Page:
Subject: I have found a CD that I think you would enjoy
A Little Bit Longer
Genres: Pop, Rock
Produced by John Fields (with Jon Lind and Kevin Jonas, Sr., serving as executive producers), "A Little Bit Longer" covers much musical and emotional ground, kicking off with the joyful jam "BB Good." Says Joe of the track... more »
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Produced by John Fields (with Jon Lind and Kevin Jonas, Sr., serving as executive producers), "A Little Bit Longer" covers much musical and emotional ground, kicking off with the joyful jam "BB Good." Says Joe of the track, "It's a big sing-along song, and it's fun." The funky and danceable debut single, "Burnin' Up," keeps the party going, with Big Rob, the brothers' hefty security guard, rapping midtrack. "It's about this girl," adds Joe. "Maybe she's at a party, and you feel that immediate connection. You both know it's there." Though relentlessly upbeat, most songs on "A Little Bit Longer" explore star-crossed standoffs and missed romantic opportunities. Songs like "Shelf," the hard-rocking "Pushin' Me Away" and "One Man Show" survey love's unequal playing field, bad break-ups and the defiant isolation that follows. "'Shelf' is one my favorite songs on the record," says Nick. "Basically, it's about a girl that has a gallery of hearts." Other songs take a light-hearted look at the craziness of fame and fortune. "Video Girl" paints a portrait of the shallow wannabees dotting the entertainment landscape (" Move to L.A., got no talent/Not even like you won a Miss Teen pageant"), while "Lovebug" starts out as sweet-tempered acoustic love song before ending up a crashing Queen-like rocker. Of course, the brothers made sure the album breathes. The power ballad "Sorry" features classic JB harmonies and an eternal message of forgiveness. But the song that will have people talking is "A Little Bit Longer," Nick's stunning account of his struggle with diabetes. With strings underscoring a plaintive piano/vocal, he sings about his battle ("A little bit longer and I'll be fine/Waitin' on a cure/But none of them are sure"). Recalls Nick, "I was having one of those days where I was discouraged. So I went into this empty hotel ballroom and wrote this song." Adds brother Kevin, "Nick sings this song every night and it brings people to tears. It's amazing." The brand new album from the Jonas Brothers includes a 30 page CDVU+ experience including: Exclusive Video Performances 60 Printable Photos Complete Album Lyrics Downloadable Graphics Hidden Links Package Made from 100% Recycled Materials!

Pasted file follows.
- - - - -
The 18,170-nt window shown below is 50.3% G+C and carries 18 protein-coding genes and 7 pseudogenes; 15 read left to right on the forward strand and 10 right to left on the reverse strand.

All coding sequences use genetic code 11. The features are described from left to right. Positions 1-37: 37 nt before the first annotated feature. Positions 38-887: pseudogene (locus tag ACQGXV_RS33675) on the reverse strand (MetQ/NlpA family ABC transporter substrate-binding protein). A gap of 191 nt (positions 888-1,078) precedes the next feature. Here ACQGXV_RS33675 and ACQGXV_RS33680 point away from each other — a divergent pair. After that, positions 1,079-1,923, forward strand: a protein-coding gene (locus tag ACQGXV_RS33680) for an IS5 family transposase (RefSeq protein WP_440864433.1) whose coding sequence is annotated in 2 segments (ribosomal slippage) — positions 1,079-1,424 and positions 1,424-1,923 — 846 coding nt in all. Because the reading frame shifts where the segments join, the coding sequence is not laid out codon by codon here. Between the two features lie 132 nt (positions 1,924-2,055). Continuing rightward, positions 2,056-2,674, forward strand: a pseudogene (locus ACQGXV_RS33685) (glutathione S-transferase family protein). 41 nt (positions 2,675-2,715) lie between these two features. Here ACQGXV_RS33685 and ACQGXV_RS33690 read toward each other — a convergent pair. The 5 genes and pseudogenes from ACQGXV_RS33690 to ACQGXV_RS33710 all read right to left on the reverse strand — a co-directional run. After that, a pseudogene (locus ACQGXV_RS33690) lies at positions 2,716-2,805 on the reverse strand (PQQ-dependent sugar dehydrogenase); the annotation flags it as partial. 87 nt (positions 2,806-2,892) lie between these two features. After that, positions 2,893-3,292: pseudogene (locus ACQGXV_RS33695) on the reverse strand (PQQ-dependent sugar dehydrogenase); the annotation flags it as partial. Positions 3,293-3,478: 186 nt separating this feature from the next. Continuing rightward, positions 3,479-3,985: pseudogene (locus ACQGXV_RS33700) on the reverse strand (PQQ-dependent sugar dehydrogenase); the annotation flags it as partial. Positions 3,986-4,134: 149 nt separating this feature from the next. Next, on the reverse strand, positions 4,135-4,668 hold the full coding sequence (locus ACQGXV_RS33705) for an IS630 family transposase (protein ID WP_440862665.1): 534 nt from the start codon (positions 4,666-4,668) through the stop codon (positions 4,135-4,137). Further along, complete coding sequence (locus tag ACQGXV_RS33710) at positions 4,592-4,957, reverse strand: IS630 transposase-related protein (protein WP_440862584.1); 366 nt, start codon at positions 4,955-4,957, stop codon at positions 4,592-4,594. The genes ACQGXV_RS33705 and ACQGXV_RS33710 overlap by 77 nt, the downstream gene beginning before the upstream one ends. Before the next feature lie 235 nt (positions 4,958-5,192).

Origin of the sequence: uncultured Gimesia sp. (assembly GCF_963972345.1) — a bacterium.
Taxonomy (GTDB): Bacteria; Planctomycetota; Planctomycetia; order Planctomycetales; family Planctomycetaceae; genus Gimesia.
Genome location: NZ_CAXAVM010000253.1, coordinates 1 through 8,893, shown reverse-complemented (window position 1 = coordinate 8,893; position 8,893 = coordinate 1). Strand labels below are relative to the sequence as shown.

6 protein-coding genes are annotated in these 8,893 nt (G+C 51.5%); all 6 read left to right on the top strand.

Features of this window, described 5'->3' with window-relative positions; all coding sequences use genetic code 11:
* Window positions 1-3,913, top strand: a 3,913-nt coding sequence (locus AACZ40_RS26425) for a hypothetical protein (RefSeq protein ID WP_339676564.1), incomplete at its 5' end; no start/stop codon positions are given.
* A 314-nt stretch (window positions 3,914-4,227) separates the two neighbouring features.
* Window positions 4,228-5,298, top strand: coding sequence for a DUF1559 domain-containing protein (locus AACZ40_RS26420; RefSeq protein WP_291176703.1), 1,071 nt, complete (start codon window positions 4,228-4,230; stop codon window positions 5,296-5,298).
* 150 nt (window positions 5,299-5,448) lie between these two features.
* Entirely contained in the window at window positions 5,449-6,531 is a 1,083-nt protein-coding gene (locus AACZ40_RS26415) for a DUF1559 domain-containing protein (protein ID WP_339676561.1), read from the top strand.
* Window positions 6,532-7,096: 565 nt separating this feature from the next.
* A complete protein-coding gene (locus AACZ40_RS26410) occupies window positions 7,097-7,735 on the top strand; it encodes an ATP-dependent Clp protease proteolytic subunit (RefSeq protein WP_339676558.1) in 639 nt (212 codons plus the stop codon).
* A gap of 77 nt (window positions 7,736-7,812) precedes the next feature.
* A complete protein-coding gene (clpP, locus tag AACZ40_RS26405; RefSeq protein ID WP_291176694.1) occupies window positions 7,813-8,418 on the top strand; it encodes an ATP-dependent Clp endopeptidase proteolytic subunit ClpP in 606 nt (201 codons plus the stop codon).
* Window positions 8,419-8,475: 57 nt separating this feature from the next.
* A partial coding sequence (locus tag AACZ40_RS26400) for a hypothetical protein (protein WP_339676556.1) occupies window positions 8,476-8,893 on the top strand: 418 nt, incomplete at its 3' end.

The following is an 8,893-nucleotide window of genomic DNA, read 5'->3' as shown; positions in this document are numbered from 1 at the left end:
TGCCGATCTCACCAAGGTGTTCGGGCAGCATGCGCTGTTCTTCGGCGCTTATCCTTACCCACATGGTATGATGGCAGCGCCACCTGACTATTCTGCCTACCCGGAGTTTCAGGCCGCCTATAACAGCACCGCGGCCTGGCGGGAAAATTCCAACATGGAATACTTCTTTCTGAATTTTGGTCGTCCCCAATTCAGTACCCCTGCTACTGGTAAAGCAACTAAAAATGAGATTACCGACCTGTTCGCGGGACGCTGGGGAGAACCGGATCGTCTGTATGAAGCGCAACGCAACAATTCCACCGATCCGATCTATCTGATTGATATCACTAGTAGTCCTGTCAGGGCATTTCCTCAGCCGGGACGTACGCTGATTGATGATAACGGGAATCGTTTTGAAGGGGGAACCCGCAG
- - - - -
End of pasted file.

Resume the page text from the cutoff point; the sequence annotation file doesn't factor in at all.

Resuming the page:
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New hooks, new tricks, top notch production, engineering, an
Jonathan Appleseed | 08/13/2008
(5 out of 5 stars)
Here I am, surprised again by the Jonas Brothers. What an outstanding offering.
Before I go any further, I want to explain my ranking system. I'm not comparing this CD to Abbey Road, Dark Side of the Moon, or even Thriller. I'm placing it into its intended category: young boy bands making pop music. Then I assign it a rating, 1-5 stars, based on how well I believe they represented their genre of music.
And boy (pun intended), are they making good pop music.
I came upon the Jonas Brothers last year when I saw their last CD debut in the top 5 on Billboard. As always with a group or performer of whom I'm unfamiliar, I checked them out and saw that they were "Hanson-ish". As Hanson, mostly full grown, had released a terrific and highly underrated CD (Underneath) not too long ago, I was interested to see if Jonas Brothers was another Hanson in the making. I sampled a few tracks, liked what I heard, downloaded it, and instantly loved it. I was, and still am surprised by the maturity evident in their music (if not always their lyrics).
When they announced a new album, so close upon the heels of Jonas Brothers, I was worried that they were moving too quickly, especially as I read that they had been on tour, filmed a movie, and apparently did at least one hundred million different things between then and now.
When they announced that that they would be releasing four singles off the CD prior to its release, I thought they were insane. Most bands have one commercially appealing single, if they're lucky, and if they're phenomenally talented, they'll have several. I hadn't made the jump yet to thinking that the JBs were quite that talented.